Sunday, July 29, 2018

My New Book Part 10


In my last post, we continued our discussion on what I believe are the 4 best tools for problem solving.  I discussed the Pareto Chart and presented a simple example of how to construct one.  In today’s post we will look the third tool, the Cause and Effect Diagram.
The 4 Best Tools for Problem Solving (con’t)
The Cause and Effect Diagram
While the run chart answers the questions of if and when a change has occurred and the Pareto chart is more of a comparative tool, the Cause and Effect Diagram is a tool that helps identify, organize, and display possible causes of a specific problem.  The Cause and Effect Diagram, or Fishbone Diagram (because its structure resembles the bones of a fish) is one of the most popular tools ever developed.  It was created and developed by Dr. Kaoru Ishikawa, a noted Japanese consultant, and are also referred to as Ishikawa diagrams in his honor. It graphically illustrates the relationship between a given outcome (the effect) and all the factors that might influence the outcome (the causes).  The structure of the diagram helps the team think in a very systematic way as they look for potential causes of the problem they are trying to solve. Let’s look at a simple example.

 The construction of a cause and effect diagram starts by identifying and defining the outcome or effect being studied (i.e. problem description) and placing it to the far right side of a straight line.  We then establish main causal categories such as man, method, machine and materials and place them at the end of diagonal lines drawn from the central spine of the fish as is illustrated in the figure above.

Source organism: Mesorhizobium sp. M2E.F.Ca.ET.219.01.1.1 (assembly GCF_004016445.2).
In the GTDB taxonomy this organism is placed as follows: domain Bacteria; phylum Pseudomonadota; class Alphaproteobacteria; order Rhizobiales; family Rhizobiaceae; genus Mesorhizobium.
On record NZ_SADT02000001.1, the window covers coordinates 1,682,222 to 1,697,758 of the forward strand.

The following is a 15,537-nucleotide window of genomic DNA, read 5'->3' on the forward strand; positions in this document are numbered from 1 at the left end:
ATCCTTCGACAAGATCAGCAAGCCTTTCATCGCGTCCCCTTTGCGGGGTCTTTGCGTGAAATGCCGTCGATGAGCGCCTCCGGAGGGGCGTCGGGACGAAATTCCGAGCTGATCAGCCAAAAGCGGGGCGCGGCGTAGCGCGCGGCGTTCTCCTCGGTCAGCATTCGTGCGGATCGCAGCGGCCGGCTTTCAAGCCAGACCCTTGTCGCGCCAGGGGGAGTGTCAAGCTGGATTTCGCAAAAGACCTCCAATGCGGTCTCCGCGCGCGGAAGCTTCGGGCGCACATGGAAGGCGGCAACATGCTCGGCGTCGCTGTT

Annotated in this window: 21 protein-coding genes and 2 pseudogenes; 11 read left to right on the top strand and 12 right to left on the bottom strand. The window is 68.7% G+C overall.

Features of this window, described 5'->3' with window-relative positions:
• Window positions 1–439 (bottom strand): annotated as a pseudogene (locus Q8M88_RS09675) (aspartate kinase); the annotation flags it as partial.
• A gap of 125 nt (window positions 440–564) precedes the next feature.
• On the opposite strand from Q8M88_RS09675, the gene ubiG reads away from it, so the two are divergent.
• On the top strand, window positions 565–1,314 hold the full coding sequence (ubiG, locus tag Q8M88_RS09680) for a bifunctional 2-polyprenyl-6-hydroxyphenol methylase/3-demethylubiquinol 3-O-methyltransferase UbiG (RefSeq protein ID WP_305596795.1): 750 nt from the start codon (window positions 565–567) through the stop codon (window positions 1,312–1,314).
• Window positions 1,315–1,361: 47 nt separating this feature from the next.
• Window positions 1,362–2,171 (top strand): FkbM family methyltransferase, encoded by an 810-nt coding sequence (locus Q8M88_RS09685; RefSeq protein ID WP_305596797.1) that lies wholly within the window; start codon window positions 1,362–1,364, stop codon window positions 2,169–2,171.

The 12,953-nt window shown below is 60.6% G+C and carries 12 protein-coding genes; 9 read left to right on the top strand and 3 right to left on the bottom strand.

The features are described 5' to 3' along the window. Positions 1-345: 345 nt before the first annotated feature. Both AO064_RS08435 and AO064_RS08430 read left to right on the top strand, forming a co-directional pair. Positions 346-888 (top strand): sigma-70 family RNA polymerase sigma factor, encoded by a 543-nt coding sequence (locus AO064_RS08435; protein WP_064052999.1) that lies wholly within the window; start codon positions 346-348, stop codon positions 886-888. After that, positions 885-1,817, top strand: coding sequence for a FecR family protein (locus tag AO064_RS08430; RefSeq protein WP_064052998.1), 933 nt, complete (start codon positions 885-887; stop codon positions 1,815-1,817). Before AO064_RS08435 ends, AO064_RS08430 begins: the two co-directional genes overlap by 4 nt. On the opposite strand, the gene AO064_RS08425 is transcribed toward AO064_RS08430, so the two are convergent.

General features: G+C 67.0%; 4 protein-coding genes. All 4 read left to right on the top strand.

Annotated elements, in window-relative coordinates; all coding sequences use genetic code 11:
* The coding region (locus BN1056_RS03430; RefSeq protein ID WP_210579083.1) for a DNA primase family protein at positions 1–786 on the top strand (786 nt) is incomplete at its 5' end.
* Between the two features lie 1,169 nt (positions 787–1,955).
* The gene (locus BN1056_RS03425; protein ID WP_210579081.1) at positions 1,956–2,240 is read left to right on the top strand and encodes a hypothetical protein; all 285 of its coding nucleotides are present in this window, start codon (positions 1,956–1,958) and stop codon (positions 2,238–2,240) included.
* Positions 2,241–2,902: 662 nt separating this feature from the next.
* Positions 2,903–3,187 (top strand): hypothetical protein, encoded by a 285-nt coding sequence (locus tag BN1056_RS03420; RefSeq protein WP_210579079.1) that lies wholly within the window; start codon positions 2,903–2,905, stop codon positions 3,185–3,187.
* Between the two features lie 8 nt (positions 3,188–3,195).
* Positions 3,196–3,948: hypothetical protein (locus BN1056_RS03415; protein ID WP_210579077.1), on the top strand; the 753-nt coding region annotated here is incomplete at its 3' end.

For each of the main categories, we then identify other, more specific factors that could be the causes of the effect and place them on off-shoot bones from the diagonal lines.  We continue to identify more detailed and more explicit causes and then organize them on bones that come off of the off-shoot bones.
The figure above is a hypothetical cause and effect diagram for a person with diabetes whose blood sugar is out of control.  Four major categories were selected (Food/Nutrition, Medicine, Exercise and Person) and then more specific, potential causes for the out-of-control diabetes were added to each major category.  These more specific secondary causes are seen as the smaller bones on the fish emanating from the major categories at the end of the diagonal lines as we attempt to zero in on our list of potential causes of the problem.  Finally, even more specific causes are added.  For example, under the category Exercise we see that the “level of exercise” is listed with “too low” and “none” completing this series of bones.

In my next post, we complete our discussion on these four important tools by discussing the Causal Chain.  As you go through my postings, if you have any questions for me, send me an email to
Bob Sproull